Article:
Deskarati predicts the SKA will be the most important cosmological construction in our life time. We are so excited about this wondrous telescope and just can’t wait for it to get under way. What with SKA and LHC both likely to produce mind blowing results in the next twenty years, we truly do live in exciting times – Deskarati –
The Square Kilometre Array (SKA) is a radio telescope in development which will have a total collecting area of approximately one square kilometre. It will operate over a wide range of frequencies and its size will make it 50 times more sensitive than any other radio instrument. It will require very high performance central computing engines and long-haul links with a capacity greater than the current global Internet traffic. It will be able to survey the sky more than ten thousand times faster than ever before. With receiving stations extending out to distance of 3,000 km from a concentrated central core, it will continue radio astronomy’s tradition of providing the highest resolution images in all astronomy. The SKA will be built in the southern hemisphere, either in South Africa or Australia, where the view of our own galaxy, the Milky Way, is best and radio interference least. With a budget of €1.5 billion, construction of the SKA is scheduled to begin in 2016 for initial observations by 2019 and full operation by 2024.
The SKA is a global collaboration of 20 countries which may provide answers to fundamental questions about origin and evolution of the Universe.
The SKA will be a highly flexible instrument designed to address a wide range of questions in astrophysics, fundamental physics, cosmology and particle astrophysics. It will be able to probe previously unexplored parts of the distant Universe.
Extreme tests of general relativity
For almost ninety years, Einstein’s theory of general relativity has precisely predicted the outcome of every experiment made to test it. Most of these tests, including the most stringent ones, have been carried out using radio astronomical measurements. By using pulsars as cosmic gravitational wave detectors, or timing pulsars found orbiting black holes, astronomers will be able to examine the limits of general relativity such as the behaviour of space and time in regions of extremely curved space. It will then be revealed whether Einstein was correct in his description of space, time and gravity, or if new physics is needed.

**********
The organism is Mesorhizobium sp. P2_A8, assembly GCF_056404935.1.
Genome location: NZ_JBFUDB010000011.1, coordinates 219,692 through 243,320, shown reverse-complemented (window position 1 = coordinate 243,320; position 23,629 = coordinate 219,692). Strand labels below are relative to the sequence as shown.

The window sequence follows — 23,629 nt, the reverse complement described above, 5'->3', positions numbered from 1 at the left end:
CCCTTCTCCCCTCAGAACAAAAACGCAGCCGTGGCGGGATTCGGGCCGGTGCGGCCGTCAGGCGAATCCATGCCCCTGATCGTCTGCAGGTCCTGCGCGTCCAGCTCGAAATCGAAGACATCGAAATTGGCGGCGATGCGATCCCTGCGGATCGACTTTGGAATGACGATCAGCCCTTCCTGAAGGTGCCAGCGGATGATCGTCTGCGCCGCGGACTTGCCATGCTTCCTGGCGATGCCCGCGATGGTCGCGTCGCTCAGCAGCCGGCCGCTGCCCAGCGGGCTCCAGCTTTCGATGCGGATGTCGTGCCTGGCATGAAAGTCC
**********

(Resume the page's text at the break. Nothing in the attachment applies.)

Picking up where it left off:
Galaxies, cosmology, dark matter and dark energy
The sensitivity of the SKA in the 21-cm hydrogen line will map a billion galaxies out to the edge of the Universe. The large-scale structure revealed will determine the processes by which galaxies formed and grew. Imaging hydrogen through the Universe will provide a three-dimensional picture of the first ripples of structure which will then form individual galaxies and clusters. This will probe the effects of the mysterious “dark energy” that is pushing the Universe apart.
Probing the dark ages—the first black holes and stars
The SKA will be able to fill in the gap—the so called dark ages—between 300,000 years after the Big Bang when the Universe became transparent, and a billion years later when young galaxies are seen. By observing the primordial distribution of gas, the SKA will see how the Universe gradually lit up as its stars and galaxies formed and then evolved.
The origin and evolution of cosmic magnetism
It is still not possible to answer basic questions about the origin and evolution of cosmic magnetic fields, but it is clear that they are an important component of interstellar and intergalactic space. By mapping the effects of magnetism on the radiation from very distant galaxies, the SKA will reveal the form of cosmic magnetism and the role it has played in the evolving Universe.
The cradle of life
The SKA will be able to detect extremely weak extraterrestrial signals, and may even spot other planets capable of supporting life. Astrobiologists will use the SKA to search for amino acids, the building blocks of life, by identifying spectral lines at specific frequencies.